On 17 May 2017, Mr Trevor John Close, a former director of Githabul Nation Aboriginal Corporation RNTBC, was convicted in the Downing Centre Local Court in Sydney of three charges of dishonestly misusing his position to gain a personal advantage.
The charges were brought by the Registrar of Indigenous Corporations, Anthony Beven, in June 2016 under section 265‑25(3)(a) of the Corporations (Aboriginal and Torres Strait Islander) Act 2006. Mr Close pleaded guilty to the charges in February 2017.
In 2013, Mr Close used the proceeds of sale of a property owned by the Githabul Nation to make three rental payments totalling $7,279.25 on his private home in Sydney.
Magistrate Horan convicted and discharged Mr Close upon his own recognisance upon giving security of $500.00, to be of good behaviour for 12 months. Mr Close was also ordered to repay $7,279.25 to the Githabul Nation.
On 29 November 2007 the Federal Court made a consent determination recognising the Githabul people’s native title rights and interests over 1120 square kilometres of national parks and state forests around Kyogle in northern New South Wales. Githabul Nation was also recognised by the court as the body to represent and hold the native title interests of the Githabul people. As part of the consent determination a number of freehold properties were also transferred to Githabul Nation.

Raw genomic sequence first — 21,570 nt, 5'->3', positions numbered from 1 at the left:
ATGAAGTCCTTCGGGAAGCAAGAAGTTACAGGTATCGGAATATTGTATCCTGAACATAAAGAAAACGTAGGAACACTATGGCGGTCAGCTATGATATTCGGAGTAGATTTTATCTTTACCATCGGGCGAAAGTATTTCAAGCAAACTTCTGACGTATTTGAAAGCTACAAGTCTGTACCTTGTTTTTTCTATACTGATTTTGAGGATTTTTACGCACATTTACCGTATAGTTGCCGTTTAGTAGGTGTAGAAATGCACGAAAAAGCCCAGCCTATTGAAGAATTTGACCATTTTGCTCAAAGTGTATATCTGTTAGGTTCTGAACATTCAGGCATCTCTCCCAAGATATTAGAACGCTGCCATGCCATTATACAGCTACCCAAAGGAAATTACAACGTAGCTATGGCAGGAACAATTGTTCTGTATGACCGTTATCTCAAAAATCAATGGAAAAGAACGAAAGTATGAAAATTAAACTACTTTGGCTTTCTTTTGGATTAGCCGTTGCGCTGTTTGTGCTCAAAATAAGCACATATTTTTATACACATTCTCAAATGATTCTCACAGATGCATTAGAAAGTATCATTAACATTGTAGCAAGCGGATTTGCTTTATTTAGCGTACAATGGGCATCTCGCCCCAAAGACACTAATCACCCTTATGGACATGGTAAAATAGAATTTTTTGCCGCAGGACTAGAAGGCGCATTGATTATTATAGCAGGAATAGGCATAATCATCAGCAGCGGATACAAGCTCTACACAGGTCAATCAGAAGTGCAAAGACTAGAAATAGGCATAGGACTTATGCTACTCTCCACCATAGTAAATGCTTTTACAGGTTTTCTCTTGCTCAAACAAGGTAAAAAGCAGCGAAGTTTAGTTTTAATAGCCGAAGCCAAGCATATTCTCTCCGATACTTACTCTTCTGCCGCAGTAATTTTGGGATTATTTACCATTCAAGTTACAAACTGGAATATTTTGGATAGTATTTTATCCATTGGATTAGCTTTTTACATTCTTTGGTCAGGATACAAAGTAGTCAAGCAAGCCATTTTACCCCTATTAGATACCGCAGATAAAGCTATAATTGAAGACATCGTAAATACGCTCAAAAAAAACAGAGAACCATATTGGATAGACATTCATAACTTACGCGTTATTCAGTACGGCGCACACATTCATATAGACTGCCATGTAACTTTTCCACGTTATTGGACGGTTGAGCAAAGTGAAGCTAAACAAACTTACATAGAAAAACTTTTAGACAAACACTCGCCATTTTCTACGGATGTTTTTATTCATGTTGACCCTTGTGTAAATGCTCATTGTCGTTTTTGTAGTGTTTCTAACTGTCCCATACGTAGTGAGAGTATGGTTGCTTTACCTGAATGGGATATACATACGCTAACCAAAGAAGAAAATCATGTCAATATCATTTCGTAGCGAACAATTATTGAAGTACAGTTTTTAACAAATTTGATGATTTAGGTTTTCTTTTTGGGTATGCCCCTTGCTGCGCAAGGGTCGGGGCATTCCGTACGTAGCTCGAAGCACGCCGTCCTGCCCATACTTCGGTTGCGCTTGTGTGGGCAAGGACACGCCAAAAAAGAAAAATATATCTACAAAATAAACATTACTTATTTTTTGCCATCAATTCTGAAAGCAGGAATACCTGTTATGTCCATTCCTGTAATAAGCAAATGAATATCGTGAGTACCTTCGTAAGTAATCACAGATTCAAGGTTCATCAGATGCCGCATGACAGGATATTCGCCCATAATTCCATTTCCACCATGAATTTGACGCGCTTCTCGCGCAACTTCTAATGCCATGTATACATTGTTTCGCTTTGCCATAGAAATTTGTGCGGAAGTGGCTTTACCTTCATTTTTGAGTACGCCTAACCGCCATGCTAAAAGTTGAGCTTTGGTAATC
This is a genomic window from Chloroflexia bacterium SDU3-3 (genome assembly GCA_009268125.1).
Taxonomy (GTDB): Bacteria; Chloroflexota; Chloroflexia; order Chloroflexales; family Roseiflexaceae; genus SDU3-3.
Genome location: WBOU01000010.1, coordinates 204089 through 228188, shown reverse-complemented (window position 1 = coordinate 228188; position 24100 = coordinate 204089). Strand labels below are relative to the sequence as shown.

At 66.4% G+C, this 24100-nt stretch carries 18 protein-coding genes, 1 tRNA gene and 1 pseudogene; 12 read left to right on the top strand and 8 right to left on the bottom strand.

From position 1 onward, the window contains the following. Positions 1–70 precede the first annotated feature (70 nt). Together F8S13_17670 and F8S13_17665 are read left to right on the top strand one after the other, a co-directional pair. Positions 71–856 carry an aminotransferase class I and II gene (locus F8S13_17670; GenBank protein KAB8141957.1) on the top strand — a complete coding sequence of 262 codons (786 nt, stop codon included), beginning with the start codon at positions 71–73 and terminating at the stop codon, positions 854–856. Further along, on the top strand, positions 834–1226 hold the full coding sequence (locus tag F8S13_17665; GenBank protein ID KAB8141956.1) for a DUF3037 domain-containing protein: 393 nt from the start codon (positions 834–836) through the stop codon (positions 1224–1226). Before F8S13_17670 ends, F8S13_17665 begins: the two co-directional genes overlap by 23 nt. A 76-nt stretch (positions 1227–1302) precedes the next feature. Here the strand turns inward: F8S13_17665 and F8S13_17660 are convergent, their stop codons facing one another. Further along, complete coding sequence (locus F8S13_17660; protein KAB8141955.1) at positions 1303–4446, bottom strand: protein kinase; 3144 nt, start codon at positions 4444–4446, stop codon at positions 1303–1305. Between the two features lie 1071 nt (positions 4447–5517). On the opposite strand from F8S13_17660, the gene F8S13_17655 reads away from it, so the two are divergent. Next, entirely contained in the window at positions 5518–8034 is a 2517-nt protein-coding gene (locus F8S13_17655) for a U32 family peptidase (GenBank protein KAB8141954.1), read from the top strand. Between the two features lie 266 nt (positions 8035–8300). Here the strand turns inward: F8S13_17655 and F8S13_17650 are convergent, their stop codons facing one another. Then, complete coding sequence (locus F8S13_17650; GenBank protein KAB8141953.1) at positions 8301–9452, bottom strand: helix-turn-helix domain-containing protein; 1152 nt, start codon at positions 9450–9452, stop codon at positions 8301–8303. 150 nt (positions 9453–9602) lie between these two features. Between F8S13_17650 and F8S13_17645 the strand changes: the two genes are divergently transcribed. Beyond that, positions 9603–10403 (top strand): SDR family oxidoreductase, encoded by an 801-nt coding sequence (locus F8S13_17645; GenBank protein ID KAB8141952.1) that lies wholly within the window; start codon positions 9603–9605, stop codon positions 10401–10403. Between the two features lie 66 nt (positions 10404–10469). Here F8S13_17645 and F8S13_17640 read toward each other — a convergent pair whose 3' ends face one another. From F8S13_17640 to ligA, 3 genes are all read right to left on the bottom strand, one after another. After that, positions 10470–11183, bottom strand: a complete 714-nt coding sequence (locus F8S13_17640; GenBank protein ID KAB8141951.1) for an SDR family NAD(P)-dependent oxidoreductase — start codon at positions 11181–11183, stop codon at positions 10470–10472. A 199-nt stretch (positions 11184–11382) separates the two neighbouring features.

‘Native title corporations and their directors are in a very special position of trust in relation to traditional owners—past, current and future’, said Anthony Beven. ‘It is not acceptable for a director to use native title funds or property for their own personal benefit.’
‘Directors of corporations, especially those looking after native title, must uphold the highest of standards and always act in the best interests of the corporation and its members,’ Mr Beven said.
The Commonwealth Director of Public Prosecutions prosecuted the matter.
(02) 6146 4738
18 May 2017